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25 August 2022, 10:11

Opinion: Belarus, Uzbekistan may significantly increase mutual trade in near future

Jamshid Khodjaev
Jamshid Khodjaev

MINSK, 25 August (BelTA) - Belarus and Uzbekistan will be able to achieve a multiple growth in mutual trade in the coming years, Deputy Prime Minister, Minister of Investment and Foreign Trade of Uzbekistan Jamshid Khodjaev said at the ninth session of the joint intergovernmental commission on bilateral cooperation between Belarus and Uzbekistan, BelTA has learned.

“Thanks to reciprocal visits, as well as trusting relations between the leaders of our countries, cooperation between Uzbekistan and Belarus has reached a qualitatively new level. It is pleasant to state that most of the measures agreed during the previous meeting, held in Tashkent in March 2021, have been implemented or are under implementation. Today we are holding the ninth meeting of the intergovernmental commission. This demonstrates the mutual interest and firm commitment of the parties to further develop a multifaceted partnership. It is important to continue this systematic work to elaborate new promising joint initiatives,” said Jamshid Khodjaev.

According to him, now more than ever, it is important to create conditions to increase mutual trade. “By our joint efforts we will be able to achieve a multiple increase in mutual trade in the coming years. It is necessary to make every effort to sign an agreement in September on the use of electronic systems to certify the origin of goods. This will contribute to further diversification of mutual trade,” the deputy prime minister said.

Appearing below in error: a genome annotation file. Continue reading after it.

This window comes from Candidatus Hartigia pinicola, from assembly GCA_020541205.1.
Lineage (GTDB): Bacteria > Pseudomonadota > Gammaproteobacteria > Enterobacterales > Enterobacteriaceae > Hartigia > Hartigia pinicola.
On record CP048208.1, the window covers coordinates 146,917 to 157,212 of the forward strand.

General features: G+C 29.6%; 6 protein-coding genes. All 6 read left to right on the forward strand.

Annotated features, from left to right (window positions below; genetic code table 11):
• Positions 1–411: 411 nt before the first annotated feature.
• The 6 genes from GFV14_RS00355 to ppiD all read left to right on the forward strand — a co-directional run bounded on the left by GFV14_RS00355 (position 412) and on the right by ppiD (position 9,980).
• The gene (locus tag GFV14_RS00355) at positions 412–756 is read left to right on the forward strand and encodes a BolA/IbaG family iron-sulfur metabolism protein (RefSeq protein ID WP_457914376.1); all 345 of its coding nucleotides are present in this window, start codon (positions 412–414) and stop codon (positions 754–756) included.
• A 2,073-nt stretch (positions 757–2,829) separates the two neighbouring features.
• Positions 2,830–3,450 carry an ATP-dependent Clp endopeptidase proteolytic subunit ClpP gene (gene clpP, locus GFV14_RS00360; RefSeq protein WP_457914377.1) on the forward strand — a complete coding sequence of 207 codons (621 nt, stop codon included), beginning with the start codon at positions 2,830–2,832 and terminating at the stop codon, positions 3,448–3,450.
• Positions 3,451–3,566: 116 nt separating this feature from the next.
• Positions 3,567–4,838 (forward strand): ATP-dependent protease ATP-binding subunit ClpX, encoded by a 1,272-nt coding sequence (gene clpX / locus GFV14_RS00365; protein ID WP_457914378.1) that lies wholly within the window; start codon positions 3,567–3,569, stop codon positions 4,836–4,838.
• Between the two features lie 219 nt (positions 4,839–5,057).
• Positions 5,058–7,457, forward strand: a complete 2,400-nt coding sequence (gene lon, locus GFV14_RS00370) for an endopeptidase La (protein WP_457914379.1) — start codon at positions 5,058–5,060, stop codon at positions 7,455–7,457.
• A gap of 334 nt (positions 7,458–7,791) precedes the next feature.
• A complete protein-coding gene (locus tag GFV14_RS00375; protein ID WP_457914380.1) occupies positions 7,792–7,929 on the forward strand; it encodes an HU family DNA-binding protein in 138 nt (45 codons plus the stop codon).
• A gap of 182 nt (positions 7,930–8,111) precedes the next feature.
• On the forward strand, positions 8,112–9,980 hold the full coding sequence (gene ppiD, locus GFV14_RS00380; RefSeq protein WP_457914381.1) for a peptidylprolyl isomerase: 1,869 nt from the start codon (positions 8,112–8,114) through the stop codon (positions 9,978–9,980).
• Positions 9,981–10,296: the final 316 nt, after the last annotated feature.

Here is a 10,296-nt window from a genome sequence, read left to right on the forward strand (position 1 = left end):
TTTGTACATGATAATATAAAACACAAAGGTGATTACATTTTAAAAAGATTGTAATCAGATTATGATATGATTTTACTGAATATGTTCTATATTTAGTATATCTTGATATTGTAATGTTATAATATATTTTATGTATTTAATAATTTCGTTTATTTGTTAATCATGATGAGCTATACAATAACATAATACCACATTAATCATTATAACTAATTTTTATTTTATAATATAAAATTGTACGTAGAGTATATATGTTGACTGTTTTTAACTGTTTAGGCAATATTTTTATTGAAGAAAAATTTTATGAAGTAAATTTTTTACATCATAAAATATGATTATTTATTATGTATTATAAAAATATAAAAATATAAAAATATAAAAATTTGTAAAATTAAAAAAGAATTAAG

In 2021, the trade between Belarus and Uzbekistan amounted to $301.9 million, up 7.8% compared to 2020. In January-June 2022, the trade between the two countries reached $138.5 million and increased by 38.5% compared to the same period last year. Belarus' main exports included meat and meat products, tractors and tractor trucks, oil products, coated paper and cardboard, medicines, timber, vaccines, chipboard, and milk powder. The imports from Uzbekistan comprised cotton yarn, specific goods, cabbage, grapes, sweaters, pullovers, cardigans, knitted vests, knitted fabrics, rolled copper, onions, garlic, dried fruits, mixed nuts or dried fruits, carrots.

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